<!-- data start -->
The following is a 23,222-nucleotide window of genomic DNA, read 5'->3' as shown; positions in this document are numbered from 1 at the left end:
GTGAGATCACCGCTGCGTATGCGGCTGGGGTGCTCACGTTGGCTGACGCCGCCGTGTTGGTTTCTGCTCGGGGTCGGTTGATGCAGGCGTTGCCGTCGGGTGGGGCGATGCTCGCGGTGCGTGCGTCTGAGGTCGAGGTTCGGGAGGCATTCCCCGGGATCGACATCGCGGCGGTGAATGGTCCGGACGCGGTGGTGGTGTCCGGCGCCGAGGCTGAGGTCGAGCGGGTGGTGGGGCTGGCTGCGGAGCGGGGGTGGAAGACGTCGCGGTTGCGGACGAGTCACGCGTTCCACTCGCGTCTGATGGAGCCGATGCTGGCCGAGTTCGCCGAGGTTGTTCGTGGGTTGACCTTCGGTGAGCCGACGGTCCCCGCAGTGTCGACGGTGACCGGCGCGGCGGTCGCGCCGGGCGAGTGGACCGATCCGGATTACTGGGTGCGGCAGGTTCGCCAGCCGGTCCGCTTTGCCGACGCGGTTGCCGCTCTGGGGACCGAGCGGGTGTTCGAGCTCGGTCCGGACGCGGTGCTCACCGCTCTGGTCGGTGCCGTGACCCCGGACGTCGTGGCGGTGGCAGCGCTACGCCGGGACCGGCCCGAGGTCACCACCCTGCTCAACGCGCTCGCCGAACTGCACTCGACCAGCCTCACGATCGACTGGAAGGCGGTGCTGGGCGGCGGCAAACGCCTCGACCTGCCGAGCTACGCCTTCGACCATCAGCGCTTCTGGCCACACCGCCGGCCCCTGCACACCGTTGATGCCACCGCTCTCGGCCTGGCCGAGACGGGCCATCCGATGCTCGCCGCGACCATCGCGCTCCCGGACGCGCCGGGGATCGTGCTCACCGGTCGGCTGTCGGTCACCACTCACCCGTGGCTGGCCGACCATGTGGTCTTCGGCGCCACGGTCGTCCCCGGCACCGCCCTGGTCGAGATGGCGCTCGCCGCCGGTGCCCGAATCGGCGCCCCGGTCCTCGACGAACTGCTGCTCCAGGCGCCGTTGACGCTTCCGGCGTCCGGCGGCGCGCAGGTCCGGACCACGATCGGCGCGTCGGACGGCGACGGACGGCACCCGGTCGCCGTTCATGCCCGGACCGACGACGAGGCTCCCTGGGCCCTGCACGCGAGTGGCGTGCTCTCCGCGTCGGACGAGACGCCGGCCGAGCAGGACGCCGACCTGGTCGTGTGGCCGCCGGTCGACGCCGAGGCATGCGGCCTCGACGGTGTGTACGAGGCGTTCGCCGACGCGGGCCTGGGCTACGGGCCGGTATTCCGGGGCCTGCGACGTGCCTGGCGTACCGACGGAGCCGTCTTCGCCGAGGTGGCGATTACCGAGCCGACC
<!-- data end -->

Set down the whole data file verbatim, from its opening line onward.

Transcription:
The following is a 23,222-nucleotide window of genomic DNA, read 5'->3' as shown; positions in this document are numbered from 1 at the left end:
GTGAGATCACCGCTGCGTATGCGGCTGGGGTGCTCACGTTGGCTGACGCCGCCGTGTTGGTTTCTGCTCGGGGTCGGTTGATGCAGGCGTTGCCGTCGGGTGGGGCGATGCTCGCGGTGCGTGCGTCTGAGGTCGAGGTTCGGGAGGCATTCCCCGGGATCGACATCGCGGCGGTGAATGGTCCGGACGCGGTGGTGGTGTCCGGCGCCGAGGCTGAGGTCGAGCGGGTGGTGGGGCTGGCTGCGGAGCGGGGGTGGAAGACGTCGCGGTTGCGGACGAGTCACGCGTTCCACTCGCGTCTGATGGAGCCGATGCTGGCCGAGTTCGCCGAGGTTGTTCGTGGGTTGACCTTCGGTGAGCCGACGGTCCCCGCAGTGTCGACGGTGACCGGCGCGGCGGTCGCGCCGGGCGAGTGGACCGATCCGGATTACTGGGTGCGGCAGGTTCGCCAGCCGGTCCGCTTTGCCGACGCGGTTGCCGCTCTGGGGACCGAGCGGGTGTTCGAGCTCGGTCCGGACGCGGTGCTCACCGCTCTGGTCGGTGCCGTGACCCCGGACGTCGTGGCGGTGGCAGCGCTACGCCGGGACCGGCCCGAGGTCACCACCCTGCTCAACGCGCTCGCCGAACTGCACTCGACCAGCCTCACGATCGACTGGAAGGCGGTGCTGGGCGGCGGCAAACGCCTCGACCTGCCGAGCTACGCCTTCGACCATCAGCGCTTCTGGCCACACCGCCGGCCCCTGCACACCGTTGATGCCACCGCTCTCGGCCTGGCCGAGACGGGCCATCCGATGCTCGCCGCGACCATCGCGCTCCCGGACGCGCCGGGGATCGTGCTCACCGGTCGGCTGTCGGTCACCACTCACCCGTGGCTGGCCGACCATGTGGTCTTCGGCGCCACGGTCGTCCCCGGCACCGCCCTGGTCGAGATGGCGCTCGCCGCCGGTGCCCGAATCGGCGCCCCGGTCCTCGACGAACTGCTGCTCCAGGCGCCGTTGACGCTTCCGGCGTCCGGCGGCGCGCAGGTCCGGACCACGATCGGCGCGTCGGACGGCGACGGACGGCACCCGGTCGCCGTTCATGCCCGGACCGACGACGAGGCTCCCTGGGCCCTGCACGCGAGTGGCGTGCTCTCCGCGTCGGACGAGACGCCGGCCGAGCAGGACGCCGACCTGGTCGTGTGGCCGCCGGTCGACGCCGAGGCATGCGGCCTCGACGGTGTGTACGAGGCGTTCGCCGACGCGGGCCTGGGCTACGGGCCGGTATTCCGGGGCCTGCGACGTGCCTGGCGTACCGACGGAGCCGTCTTCGCCGAGGTGGCGATTACCGAGCCGACC